Saina Nehwal has become the poster child of Indian badminton in the early half of this decade. She is the first Indian to win a Super Series tournament. She also became the first Indian to win a medal in badminton at the Olympics and she was just 22 then. Mint Indulge spoke to Nehwal about what keeps her motivated. Edited excerpts:

When did you first realize that you wanted to take up badminton professionally? What was the reaction of your parents?

For me, badminton is my love. And I was persuaded by my parents to follow it when I was quite young, say around eight years old. I have still not taken it as a profession, rather I take it as my duty and I enjoy it a lot. I have also been helped by the sacrifices that my family has made, the hard work of the coaches I worked with, the support of the financiers, love of the fellow countrymen and, of course, blessings of the almighty. But my parents are the producers of this badminton project. That is why I am here in badminton.

Also, I love badminton because it does not know the boundaries of caste, creed, religion and nationality.

What were the initial challenges that you had to face? Did you break any rules to reach where you are right now?

There were multiple challenges, right from finding a place to play, good coaches, building up strength, to looking out for financiers. Who sends their kids into sports these days, especially if it is not cricket? Everybody wants education. Sports is risky; one defeat and you are out of the tournament. But you have multiple chances in education. Society thinks that studies are far better than sports. So there were multiple challenges that I had to overcome.

You were born in Haryana, a state notorious for its skewed sex ratio. What do you want to say to the people of that state?

Haryana is one of the best states in India today. The sex ratio is improving. The rise of wrestlers, boxers, badminton players, shooters and hockey players, especially girls, in the state has been phenomenal. People have realized that girls are no less than boys in any aspect of life these days. Girls have put Haryana on the world map and I hope they continue the good work. And I am sure the state government will work to better the sex ratio.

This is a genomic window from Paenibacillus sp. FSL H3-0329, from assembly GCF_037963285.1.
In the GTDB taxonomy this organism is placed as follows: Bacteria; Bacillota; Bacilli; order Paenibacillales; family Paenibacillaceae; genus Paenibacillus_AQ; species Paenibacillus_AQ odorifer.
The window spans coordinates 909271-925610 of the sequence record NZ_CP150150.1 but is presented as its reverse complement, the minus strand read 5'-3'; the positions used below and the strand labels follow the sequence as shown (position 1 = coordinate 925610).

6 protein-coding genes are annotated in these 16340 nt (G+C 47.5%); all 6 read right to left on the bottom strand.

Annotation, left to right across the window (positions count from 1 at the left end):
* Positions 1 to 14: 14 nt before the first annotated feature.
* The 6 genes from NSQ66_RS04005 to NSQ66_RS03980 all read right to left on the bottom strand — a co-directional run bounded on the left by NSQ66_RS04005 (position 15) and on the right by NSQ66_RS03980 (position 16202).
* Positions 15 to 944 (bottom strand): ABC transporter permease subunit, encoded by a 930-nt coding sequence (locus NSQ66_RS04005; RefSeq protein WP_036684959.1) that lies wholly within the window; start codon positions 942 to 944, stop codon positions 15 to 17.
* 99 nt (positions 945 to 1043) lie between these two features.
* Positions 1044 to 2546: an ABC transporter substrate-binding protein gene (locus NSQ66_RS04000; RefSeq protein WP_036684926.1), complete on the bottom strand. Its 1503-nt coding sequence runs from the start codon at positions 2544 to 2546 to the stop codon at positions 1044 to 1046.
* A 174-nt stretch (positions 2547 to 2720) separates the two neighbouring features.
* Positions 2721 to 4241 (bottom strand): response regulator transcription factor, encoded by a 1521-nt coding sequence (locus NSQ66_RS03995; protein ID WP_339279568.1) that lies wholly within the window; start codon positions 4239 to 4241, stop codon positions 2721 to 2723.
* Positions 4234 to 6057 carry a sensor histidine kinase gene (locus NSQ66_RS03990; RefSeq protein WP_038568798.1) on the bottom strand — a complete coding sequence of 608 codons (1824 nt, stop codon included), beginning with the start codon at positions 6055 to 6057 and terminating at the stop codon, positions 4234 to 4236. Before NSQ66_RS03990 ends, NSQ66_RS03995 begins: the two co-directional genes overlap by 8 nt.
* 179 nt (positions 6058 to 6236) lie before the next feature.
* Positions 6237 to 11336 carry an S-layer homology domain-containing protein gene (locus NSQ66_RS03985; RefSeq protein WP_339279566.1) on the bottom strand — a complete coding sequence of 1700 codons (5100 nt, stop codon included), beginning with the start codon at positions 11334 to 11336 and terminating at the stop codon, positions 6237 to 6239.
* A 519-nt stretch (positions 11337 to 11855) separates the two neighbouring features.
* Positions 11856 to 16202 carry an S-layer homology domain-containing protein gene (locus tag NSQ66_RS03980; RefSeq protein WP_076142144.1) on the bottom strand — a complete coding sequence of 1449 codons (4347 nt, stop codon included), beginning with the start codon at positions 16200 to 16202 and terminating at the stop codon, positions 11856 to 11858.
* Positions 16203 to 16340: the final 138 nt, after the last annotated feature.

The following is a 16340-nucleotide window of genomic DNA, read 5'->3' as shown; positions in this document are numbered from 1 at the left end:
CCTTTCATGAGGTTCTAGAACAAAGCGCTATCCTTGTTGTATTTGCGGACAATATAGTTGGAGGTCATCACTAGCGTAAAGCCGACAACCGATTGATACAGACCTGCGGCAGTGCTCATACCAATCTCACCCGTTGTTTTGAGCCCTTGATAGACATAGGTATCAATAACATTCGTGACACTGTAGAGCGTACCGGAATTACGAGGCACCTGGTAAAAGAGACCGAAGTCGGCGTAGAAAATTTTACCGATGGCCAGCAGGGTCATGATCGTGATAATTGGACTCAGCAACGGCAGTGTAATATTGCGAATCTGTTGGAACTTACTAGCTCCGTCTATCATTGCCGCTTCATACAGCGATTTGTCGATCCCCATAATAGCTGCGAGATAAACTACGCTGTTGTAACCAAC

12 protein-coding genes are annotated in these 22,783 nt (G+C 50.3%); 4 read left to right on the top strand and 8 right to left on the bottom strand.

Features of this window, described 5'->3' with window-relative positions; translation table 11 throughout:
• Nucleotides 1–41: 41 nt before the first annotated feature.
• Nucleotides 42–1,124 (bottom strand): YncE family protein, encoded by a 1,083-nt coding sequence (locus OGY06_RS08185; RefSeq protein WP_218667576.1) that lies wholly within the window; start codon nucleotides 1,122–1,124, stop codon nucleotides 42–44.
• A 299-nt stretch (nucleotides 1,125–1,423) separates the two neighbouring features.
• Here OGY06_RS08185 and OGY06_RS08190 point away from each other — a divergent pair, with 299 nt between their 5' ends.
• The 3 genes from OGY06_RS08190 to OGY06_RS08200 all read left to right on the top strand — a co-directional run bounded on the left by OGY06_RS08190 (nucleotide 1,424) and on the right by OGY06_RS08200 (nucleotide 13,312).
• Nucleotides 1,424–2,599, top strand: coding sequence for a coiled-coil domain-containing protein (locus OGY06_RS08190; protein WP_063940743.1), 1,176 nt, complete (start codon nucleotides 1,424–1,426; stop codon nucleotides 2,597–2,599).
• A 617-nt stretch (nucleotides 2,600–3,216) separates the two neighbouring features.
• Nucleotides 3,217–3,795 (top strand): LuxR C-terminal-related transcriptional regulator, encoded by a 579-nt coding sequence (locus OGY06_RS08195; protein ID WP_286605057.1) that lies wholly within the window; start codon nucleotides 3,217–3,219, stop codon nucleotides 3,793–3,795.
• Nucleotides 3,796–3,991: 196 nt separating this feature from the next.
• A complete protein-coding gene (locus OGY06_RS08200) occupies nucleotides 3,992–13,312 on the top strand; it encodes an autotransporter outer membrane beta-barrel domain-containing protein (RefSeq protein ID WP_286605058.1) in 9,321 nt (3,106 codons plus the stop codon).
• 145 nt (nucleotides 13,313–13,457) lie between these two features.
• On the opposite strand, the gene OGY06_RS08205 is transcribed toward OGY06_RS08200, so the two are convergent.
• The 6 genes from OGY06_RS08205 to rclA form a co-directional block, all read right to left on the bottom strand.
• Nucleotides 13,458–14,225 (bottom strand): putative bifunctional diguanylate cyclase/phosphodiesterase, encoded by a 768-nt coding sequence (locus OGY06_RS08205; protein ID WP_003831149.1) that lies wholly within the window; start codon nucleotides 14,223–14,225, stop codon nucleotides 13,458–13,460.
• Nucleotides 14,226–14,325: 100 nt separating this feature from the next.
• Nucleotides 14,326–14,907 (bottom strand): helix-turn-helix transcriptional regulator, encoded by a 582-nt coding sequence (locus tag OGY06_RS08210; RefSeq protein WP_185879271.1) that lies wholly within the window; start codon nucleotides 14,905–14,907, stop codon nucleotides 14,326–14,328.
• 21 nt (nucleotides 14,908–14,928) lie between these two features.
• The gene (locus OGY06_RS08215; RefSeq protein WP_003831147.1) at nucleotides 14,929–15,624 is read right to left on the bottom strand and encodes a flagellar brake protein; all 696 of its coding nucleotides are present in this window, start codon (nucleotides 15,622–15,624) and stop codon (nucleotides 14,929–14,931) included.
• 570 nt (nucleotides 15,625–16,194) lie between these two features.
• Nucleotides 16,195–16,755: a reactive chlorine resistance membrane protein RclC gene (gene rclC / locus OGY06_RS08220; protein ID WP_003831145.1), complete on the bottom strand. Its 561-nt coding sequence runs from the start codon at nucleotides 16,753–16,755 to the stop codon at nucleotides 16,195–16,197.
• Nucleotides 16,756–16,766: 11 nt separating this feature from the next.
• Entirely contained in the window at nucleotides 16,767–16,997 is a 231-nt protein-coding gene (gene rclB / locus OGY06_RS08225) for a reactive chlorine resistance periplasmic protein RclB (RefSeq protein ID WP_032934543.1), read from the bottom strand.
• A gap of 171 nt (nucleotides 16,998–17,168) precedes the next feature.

From the time when the print media would often refer to you as “Sania" Nehwal to now when you are no longer in the shadow of any sportsperson, what lessons have you learnt along the way?

I think hard work pays. If you’re starting your career and you have a name that is similar to a celebrity, it also gives you an added advantage. She was an established player when I started and I might actually have been helped by her name in the past. Now that I too am doing some good work, people know me as Saina Nehwal and it feels good.

You were 22 when you became the first Indian to win a medal in badminton at the Olympics. You are also the first Indian to win a Super Series tournament. What keeps you motivated for more?

I am not into studies, so I don’t have many results to show. Sports is what I chose and I give it my 100%. It’s easier to win tournaments, but far more difficult to maintain stability in results. To keep on the winning habit. It requires a lot of hard work and guidance of coaches. All these factors keep me motivated to do best.

Is sponsorship a problem for badminton players in India?

It is a big problem for all sports barring a few. Sponsors are very scanty. They prefer cine celebrities also. Sportsperson who get sponsors’ attention are lucky and are few in number. But their support along with that of the government is essential in motivating more children to take up sports in India.

Do you think sports in India is gender biased?

No. It is almost 50:50. A little more attention will do wonders.

You are the poster child of Indian Badminton. Does that put huge pressure on you? Or actually motivate you?

I enjoy my carrier as a badminton girl. I enjoy the love that people have given me but that love comes with pressure. I stay away from other material comforts of life and work six-eight hours daily for the assigned job. My family helps me a lot in this. The attitude of coaches towards me has been very encouraging.

You also have a brown belt in karate. Any plans to pursue that further?

I believe in following one aspect in life. Never be the jack of all trades and master of none. Choose one thing that you are best at and work on it. Results will follow.

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